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September 11, 1940


The opinion of the court was delivered by: GIBSON

GIBSON, District Judge.

Under the admitted facts the one duty of the court is to determine what amount is properly awardable to the Libelant as salvage. The steamboat "Chickie", under charter to the respondent, while towing seven loaded and four unloaded barges of the libelant down the Ohio River, had a number of those barges break away from it and proceed to drift down the river. Thereupon its master caused a signal of distress to be made, and the steamboat "Costanzo", then owned by the libelant, proceeded to land two barges which it was towing upstream and went to the aid of the "Chickie", finally securing and safely mooring seven of the drifting barges. This service required two hours and forty minutes, and for it the libelant is entitled to claim a due award.

A general custom exists on the local rivers by which steamboats mutually assist each other in the case of accident, such as that of the instant case, without any claim of salvage for the sevice rendered; but the owner of the "Costanzo" was not bound to participate in that custom, praiseworthy though it undoubtedly is, and it is immaterial that the master of the "Chickie" called for assistance under the impression that it would be given him freely as only a matter of neighborly aid, and that the master and crew of the "Costanzo" rendered such assistance in adherence to the custom and without thought of a future claim of salvage.

 It is to be remembered, however, that the only active claimant for salvage is the owner of the "Costanzo", and Costanzo Transportation Company, and the court will consider the claim largely from the standpoint of the owner.

 The crew of the "Costanzo" expended two hours and forty minutes in rendering the salvage service. If the ordinary towing charges of the steamboat be considered, the compensation for time lost would be small. The crew of the "Costanzo" reclaimed the drifting barges in a skillful manner, but with no more of risk to themselves or to their vessel, or but little more, than was incident to ordinary operations upon the river. The "Costanzo", valued upon trial by the president of the libelant at $40,000 at the date of the salvage, but sold a year later for $19,000, was not injured and was placed in slight peril. The barges were of very considerable value, as was the freight carried by them, but, accepting the testimony of the river-men who testified, were in no great ultimate danger. The master of the "Chickie" testified that he could have picked up the barges with his own steamboat, and would have done so had he thought that any claim for salvage would be made on behalf of the "Costanzo". His ability to do this was not denied by any of the witnesses who were engaged in the salvage.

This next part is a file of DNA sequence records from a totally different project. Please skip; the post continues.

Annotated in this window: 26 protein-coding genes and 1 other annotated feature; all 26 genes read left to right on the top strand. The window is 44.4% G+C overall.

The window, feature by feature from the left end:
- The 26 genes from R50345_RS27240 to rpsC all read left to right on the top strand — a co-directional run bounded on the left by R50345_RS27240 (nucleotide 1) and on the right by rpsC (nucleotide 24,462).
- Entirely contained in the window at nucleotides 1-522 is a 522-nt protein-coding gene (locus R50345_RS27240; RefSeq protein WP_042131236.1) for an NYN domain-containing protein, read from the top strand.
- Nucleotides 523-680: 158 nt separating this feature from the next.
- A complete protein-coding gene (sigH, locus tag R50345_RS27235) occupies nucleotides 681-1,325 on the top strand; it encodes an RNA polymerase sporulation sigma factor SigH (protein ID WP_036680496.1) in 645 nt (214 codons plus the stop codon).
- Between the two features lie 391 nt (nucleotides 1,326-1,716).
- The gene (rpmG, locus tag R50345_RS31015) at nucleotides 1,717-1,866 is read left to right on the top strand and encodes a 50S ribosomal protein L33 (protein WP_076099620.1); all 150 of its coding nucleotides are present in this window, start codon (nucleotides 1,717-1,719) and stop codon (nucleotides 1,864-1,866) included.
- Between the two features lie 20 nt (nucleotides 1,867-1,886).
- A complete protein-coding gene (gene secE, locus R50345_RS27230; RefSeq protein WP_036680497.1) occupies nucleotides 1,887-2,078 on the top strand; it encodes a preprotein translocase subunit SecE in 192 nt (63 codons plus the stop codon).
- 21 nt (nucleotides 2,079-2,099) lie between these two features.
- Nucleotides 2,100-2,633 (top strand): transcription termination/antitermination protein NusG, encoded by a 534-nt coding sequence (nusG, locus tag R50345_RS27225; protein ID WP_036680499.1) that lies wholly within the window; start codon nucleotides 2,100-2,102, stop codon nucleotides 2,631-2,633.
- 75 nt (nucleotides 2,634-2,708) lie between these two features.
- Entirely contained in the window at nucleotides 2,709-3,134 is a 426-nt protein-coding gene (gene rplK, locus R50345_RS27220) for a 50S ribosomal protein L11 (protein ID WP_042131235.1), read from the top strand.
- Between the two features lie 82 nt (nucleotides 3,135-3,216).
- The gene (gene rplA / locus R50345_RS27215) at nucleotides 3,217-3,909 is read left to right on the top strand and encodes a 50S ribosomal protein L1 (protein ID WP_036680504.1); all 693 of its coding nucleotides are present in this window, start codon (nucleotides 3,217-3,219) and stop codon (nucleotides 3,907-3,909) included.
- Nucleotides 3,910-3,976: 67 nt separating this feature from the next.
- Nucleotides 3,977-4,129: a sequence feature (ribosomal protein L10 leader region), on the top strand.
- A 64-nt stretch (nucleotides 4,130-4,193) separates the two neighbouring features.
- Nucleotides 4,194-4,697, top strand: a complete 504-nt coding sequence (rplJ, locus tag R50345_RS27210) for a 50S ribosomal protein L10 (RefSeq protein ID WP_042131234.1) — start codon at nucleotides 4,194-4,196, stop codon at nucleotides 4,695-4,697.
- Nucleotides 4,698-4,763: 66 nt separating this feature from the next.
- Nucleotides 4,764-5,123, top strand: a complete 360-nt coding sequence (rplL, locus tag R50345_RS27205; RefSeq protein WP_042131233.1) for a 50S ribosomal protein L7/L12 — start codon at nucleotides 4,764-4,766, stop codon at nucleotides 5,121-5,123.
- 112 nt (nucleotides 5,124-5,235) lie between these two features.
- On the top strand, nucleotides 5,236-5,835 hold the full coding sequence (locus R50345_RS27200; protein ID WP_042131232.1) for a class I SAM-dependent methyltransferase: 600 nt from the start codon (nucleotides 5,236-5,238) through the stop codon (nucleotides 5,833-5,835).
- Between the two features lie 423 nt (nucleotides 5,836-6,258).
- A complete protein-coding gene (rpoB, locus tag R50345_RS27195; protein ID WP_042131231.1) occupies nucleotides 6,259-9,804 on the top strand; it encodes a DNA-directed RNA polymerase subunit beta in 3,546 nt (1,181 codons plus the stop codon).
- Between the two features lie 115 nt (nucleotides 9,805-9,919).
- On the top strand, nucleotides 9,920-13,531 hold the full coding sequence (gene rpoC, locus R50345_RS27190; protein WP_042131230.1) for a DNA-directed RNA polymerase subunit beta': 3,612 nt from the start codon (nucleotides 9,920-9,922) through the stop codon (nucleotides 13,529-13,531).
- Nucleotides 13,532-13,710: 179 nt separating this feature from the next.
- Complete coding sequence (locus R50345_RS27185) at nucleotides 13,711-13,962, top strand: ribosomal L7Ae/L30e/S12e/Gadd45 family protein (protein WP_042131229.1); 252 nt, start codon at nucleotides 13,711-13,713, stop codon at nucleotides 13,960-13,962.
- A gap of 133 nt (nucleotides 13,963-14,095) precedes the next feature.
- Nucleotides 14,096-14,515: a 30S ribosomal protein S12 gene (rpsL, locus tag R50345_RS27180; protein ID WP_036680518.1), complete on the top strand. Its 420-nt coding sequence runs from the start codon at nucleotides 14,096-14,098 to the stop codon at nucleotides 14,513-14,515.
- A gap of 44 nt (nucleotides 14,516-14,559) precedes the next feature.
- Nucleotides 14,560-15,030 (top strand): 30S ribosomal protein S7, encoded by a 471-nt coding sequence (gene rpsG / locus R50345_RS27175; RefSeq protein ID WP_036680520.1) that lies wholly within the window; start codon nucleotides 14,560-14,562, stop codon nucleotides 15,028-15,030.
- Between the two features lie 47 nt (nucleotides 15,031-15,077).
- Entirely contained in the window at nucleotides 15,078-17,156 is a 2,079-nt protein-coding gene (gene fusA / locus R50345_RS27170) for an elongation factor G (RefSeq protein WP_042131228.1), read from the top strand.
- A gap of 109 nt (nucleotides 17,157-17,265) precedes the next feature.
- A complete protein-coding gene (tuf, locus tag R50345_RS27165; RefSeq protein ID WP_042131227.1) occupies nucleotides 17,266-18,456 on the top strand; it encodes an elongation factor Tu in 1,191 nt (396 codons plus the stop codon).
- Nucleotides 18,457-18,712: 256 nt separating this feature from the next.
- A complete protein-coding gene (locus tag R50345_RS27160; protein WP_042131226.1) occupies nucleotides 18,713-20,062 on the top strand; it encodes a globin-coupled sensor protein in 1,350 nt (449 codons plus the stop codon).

From the foregoing discussion of the elements upon which the right to salvage is based it will be apparent that the salvage in the instant matter was not one of a high order calling for a large award. It involved practically nothing beyond the ordinary towing operation, and therefore comes within the class of salvage claims such as that in Neel v. Iron City Sand Company, 3 Cir., 149 F. 980, in which case the court said that the award ought not to be a large one.

 The cost of operating the "Costanzo" was less than $8 per hour, and its ordinary towing charge was approximately $20 per hour. Under these facts and the absence of any considerable danger to it in its handling of the barges in the operation, the court is of opinion that the sum of $300 will sufficiently compensate the Costanzo Transportation Company for the use of its steamboat in the rescue of the drifting barges.

 The libelant filed its libel on behalf of the crew of the "Costanzo", as well as on its own behalf. Of the crew, the master, N. D. Jones, and the pilot, W. B. Roush, on the witness stand, each stated that he had not authorized the filing of the libel on his behalf and that he did not desire to claim a salvage allowance for himself. This being so, no amount will be awarded to either of them. In addition to the master and pilot eight members of the crew are named in the libel as persons who assisted in the salvage services. The mate, Stanley Lysicki, will be awarded $10 for his services, and each of the seven other members of the crew named in the libel will be awarded $5 for his part in the operation.


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